ABC News' John Schriffen reports:
As an athlete, weekend warrior, or just a health enthusiast, we've all been there. That point in a workout when your breathing becomes heavy, body feels weak, and that voice inside is screaming for you to stop. But there's something that keeps you going. In my case, slumped over a spinning bike, it was a message written on my arm that gave me a jolt of energy every time I looked down. It said #TeamRobin.
This weekend a group of us here at ABC News traded in our work clothes for workout gear to participate in a charity cancer spin class at SoulCycle in New York City. Many in the packed room of about 80 people had their own reasons for being there. For us, it was all about supporting our good friend Robin Roberts.
By now many of you know that Robin has been diagnosed with MDS, a rare blood disorder, and has had a bone marrow transplant. But what you may not know is what she means to the ABC family. As a new correspondent I remember my first day on the set of "Good Morning America." I was nervous, still finding my way through the winding hallways, and it was Robin who pulled me aside to personally congratulate me on joining the team. Her infectious smile and positive energy had an immediate calming effect. It's that genuine personal connection she forges with everyone she meets that made it so easy for Bianna Golodryga, Juju Chang, Bob Murphy, Sunny Hostin, Dr. Jennifer Ashton, producer Meredith Frost and the rest of our team to say yes, we will ride for Robin.
If you've never been to SoulCycle before (it was my first time), picture a warm, inviting space like a juice bar, where you feel healthy just walking in. My sister Danielle and I were greeted with spin shoes, water, towels, and a locker. Everything we needed to focus on a good workout. After changing the team gathered and our co-leader Barbara Fedida, with marker in hand, wrote those inspirational words #TeamRobin on all of our arms. Now we were ready to ride.
With the up-tempo music blasting and a little sweat going in the first 15 minutes we were all feeling pretty good. But that was just the warmup. All of a sudden our amazing instructor Nick Oram pulled his shirt off and yelled, "Here we go, around the world!"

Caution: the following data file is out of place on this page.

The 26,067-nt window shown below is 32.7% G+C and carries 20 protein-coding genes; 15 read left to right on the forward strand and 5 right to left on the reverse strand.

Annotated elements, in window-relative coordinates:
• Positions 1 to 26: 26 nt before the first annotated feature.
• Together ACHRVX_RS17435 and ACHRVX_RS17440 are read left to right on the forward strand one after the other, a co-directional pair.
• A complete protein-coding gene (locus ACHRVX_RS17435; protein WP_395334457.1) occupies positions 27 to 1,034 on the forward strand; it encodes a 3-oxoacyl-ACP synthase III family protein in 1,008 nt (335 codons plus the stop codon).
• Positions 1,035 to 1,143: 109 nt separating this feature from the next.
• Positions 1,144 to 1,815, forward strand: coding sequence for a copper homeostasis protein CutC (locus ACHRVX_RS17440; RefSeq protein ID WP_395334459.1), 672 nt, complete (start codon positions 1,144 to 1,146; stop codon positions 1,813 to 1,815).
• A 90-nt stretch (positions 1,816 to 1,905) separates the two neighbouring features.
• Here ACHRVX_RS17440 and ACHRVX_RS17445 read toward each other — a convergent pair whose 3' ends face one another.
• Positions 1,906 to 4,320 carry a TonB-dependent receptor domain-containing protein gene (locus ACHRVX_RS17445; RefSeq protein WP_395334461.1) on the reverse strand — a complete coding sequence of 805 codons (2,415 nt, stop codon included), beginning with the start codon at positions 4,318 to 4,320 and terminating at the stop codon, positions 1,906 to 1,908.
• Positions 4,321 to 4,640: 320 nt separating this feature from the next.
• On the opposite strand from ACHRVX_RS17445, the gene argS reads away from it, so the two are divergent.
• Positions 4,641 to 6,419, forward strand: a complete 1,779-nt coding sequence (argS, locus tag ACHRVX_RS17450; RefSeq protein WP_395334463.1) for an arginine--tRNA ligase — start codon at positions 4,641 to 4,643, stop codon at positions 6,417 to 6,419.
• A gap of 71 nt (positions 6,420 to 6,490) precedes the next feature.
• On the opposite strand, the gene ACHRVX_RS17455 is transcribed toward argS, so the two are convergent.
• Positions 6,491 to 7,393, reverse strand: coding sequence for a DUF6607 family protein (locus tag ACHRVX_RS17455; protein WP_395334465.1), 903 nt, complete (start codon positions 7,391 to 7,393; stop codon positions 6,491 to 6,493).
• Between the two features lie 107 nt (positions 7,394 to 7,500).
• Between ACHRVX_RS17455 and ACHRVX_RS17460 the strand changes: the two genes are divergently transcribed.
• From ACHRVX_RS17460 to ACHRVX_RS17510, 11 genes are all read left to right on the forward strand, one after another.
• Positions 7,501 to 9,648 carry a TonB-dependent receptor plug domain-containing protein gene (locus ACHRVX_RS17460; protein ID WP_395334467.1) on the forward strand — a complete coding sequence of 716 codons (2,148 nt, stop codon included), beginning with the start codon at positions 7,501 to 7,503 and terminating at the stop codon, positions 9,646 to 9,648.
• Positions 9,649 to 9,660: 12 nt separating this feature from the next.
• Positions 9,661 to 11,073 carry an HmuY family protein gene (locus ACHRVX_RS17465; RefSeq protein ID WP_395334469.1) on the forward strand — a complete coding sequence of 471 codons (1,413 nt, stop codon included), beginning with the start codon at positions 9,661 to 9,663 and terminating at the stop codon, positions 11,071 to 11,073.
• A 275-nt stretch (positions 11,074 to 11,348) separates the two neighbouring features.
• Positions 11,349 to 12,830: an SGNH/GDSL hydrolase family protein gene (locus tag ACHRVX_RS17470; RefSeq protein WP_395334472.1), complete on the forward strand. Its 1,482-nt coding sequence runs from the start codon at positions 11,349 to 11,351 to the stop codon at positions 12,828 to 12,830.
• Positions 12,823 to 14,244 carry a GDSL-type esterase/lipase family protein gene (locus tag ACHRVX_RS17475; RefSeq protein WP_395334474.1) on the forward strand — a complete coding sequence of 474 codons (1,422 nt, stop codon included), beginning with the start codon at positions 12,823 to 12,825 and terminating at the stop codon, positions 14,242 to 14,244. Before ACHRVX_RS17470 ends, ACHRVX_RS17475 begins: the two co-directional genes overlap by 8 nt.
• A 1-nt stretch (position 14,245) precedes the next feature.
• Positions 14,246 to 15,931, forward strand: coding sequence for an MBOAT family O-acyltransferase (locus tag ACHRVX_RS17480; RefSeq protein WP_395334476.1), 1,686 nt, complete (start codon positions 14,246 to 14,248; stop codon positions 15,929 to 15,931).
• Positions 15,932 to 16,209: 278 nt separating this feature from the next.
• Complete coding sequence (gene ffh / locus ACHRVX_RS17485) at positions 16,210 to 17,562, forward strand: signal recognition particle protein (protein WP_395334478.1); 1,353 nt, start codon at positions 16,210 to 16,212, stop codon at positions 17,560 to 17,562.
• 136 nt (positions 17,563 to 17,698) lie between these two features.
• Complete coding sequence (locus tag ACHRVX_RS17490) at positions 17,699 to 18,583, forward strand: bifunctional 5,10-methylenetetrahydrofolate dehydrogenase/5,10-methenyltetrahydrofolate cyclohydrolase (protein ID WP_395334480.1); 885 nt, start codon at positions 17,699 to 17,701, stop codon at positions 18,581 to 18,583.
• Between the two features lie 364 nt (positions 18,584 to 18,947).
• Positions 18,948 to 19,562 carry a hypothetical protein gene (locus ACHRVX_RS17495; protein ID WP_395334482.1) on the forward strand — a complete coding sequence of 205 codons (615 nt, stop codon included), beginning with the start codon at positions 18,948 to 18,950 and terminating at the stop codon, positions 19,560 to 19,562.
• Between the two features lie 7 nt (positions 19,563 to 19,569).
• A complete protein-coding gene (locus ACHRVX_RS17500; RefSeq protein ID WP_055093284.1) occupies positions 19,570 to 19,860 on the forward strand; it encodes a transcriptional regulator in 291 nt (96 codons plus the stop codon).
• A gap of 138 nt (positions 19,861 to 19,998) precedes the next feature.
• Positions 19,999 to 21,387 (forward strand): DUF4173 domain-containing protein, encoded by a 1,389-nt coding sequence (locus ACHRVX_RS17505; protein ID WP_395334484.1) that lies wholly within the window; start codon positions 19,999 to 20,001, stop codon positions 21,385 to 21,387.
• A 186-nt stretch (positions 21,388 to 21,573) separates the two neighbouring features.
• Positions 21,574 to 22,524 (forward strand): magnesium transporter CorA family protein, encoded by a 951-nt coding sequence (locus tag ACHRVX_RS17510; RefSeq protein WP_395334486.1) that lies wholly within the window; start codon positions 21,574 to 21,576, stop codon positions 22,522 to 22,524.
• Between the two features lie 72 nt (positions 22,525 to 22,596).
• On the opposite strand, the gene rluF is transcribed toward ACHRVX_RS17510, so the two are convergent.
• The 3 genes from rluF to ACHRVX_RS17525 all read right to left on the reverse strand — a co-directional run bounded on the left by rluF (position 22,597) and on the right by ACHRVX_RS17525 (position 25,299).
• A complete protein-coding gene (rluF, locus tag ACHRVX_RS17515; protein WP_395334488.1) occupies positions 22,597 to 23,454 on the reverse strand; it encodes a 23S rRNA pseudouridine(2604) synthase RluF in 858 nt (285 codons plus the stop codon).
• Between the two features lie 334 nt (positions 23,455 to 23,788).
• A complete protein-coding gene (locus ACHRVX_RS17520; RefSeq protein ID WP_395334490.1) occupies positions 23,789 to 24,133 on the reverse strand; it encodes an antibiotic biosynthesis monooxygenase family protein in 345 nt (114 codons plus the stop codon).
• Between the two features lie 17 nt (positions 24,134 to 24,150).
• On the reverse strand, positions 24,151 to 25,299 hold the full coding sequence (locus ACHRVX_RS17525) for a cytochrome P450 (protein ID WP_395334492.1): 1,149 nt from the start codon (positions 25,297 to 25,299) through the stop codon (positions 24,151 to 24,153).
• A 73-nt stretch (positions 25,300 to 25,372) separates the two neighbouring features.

"Around the what?" I thought to myself.
While pedaling we stood up, then down, went side to side, coordinating our legs, bodies and arms just to stay on the bike. As if that wasn't hard enough, 20 minutes later we picked up weights for some bicep curls, shoulder presses, and, yes, more ab work.
It certainly helped being flanked by my co-workers, almost like the flying V from the movie "The Mighty Ducks." Ginger Zee to my left, my sister and John Muller to my right. In front, co-leader Sam Champion, Barbara, and David Muir, who looked like he could ride for hours. But we still had 10 more minutes left in the class and I was spent.
That's when I took another look down at my right arm.
Just the encouragement I needed to finish without giving up.
After 45 minutes, my shirt completely drenched, it was over. We did it! The entire room broke into applause, thanking our instructor and each other for reaching our goal.
In all, the day raised close to $10,000 for the American Cancer Society. Personally it was a humbling experience to push my body to new limits and to be a part of such a great cause. I would gladly do it all over again to support out emotional leader, Robin Roberts.
- Sports & Recreation